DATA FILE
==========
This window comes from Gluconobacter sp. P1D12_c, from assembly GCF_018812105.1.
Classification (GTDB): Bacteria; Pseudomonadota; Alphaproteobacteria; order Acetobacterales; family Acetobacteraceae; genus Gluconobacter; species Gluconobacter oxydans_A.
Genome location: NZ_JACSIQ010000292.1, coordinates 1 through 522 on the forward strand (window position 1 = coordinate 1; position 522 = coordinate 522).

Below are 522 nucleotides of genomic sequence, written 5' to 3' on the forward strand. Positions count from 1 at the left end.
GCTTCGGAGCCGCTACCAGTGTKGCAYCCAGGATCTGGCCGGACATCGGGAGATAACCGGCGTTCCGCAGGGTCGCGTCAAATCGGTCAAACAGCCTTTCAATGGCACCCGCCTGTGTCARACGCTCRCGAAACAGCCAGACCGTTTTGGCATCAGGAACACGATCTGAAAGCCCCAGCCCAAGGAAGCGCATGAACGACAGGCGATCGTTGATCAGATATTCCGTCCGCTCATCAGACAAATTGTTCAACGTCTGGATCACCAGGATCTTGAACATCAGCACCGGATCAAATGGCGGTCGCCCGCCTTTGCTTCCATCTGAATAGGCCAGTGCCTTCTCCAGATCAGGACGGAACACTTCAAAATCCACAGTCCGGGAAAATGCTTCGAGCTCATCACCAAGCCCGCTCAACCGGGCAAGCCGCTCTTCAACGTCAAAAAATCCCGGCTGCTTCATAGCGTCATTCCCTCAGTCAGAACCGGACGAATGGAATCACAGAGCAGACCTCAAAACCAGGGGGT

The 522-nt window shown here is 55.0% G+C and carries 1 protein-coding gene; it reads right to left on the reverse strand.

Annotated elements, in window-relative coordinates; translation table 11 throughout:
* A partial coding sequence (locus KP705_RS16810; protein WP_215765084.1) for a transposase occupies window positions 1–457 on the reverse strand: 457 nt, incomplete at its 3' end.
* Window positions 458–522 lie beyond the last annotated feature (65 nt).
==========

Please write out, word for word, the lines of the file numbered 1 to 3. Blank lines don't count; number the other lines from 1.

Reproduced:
This window comes from Gluconobacter sp. P1D12_c, from assembly GCF_018812105.1.
Classification (GTDB): Bacteria; Pseudomonadota; Alphaproteobacteria; order Acetobacterales; family Acetobacteraceae; genus Gluconobacter; species Gluconobacter oxydans_A.
Genome location: NZ_JACSIQ010000292.1, coordinates 1 through 522 on the forward strand (window position 1 = coordinate 1; position 522 = coordinate 522).